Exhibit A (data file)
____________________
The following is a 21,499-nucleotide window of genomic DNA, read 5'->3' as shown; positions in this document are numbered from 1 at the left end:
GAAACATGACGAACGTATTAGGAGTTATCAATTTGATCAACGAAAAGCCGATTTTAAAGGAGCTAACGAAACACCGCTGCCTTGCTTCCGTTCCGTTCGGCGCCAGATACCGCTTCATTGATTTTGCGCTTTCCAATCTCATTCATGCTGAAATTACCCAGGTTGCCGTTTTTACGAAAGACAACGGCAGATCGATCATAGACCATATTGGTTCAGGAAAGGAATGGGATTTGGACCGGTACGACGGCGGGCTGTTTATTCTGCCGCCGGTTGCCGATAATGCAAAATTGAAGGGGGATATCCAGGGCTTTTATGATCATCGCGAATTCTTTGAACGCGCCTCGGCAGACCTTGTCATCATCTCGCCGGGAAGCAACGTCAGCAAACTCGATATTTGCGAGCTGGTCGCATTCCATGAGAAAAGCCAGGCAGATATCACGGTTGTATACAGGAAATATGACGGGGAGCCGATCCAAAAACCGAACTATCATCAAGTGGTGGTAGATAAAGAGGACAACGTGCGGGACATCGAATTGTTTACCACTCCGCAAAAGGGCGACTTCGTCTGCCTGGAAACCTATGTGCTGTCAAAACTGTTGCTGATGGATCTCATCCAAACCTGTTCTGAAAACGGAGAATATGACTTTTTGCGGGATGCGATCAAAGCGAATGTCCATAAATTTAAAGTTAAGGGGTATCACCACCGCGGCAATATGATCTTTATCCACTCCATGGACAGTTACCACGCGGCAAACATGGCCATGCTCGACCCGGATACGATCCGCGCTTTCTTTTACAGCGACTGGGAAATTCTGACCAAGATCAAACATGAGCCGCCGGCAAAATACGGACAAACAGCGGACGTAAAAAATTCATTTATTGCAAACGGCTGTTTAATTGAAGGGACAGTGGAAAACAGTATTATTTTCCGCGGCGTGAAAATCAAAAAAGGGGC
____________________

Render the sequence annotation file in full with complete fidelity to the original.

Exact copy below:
The following is a 21,499-nucleotide window of genomic DNA, read 5'->3' as shown; positions in this document are numbered from 1 at the left end:
GAAACATGACGAACGTATTAGGAGTTATCAATTTGATCAACGAAAAGCCGATTTTAAAGGAGCTAACGAAACACCGCTGCCTTGCTTCCGTTCCGTTCGGCGCCAGATACCGCTTCATTGATTTTGCGCTTTCCAATCTCATTCATGCTGAAATTACCCAGGTTGCCGTTTTTACGAAAGACAACGGCAGATCGATCATAGACCATATTGGTTCAGGAAAGGAATGGGATTTGGACCGGTACGACGGCGGGCTGTTTATTCTGCCGCCGGTTGCCGATAATGCAAAATTGAAGGGGGATATCCAGGGCTTTTATGATCATCGCGAATTCTTTGAACGCGCCTCGGCAGACCTTGTCATCATCTCGCCGGGAAGCAACGTCAGCAAACTCGATATTTGCGAGCTGGTCGCATTCCATGAGAAAAGCCAGGCAGATATCACGGTTGTATACAGGAAATATGACGGGGAGCCGATCCAAAAACCGAACTATCATCAAGTGGTGGTAGATAAAGAGGACAACGTGCGGGACATCGAATTGTTTACCACTCCGCAAAAGGGCGACTTCGTCTGCCTGGAAACCTATGTGCTGTCAAAACTGTTGCTGATGGATCTCATCCAAACCTGTTCTGAAAACGGAGAATATGACTTTTTGCGGGATGCGATCAAAGCGAATGTCCATAAATTTAAAGTTAAGGGGTATCACCACCGCGGCAATATGATCTTTATCCACTCCATGGACAGTTACCACGCGGCAAACATGGCCATGCTCGACCCGGATACGATCCGCGCTTTCTTTTACAGCGACTGGGAAATTCTGACCAAGATCAAACATGAGCCGCCGGCAAAATACGGACAAACAGCGGACGTAAAAAATTCATTTATTGCAAACGGCTGTTTAATTGAAGGGACAGTGGAAAACAGTATTATTTTCCGCGGCGTGAAAATCAAAAAAGGGGC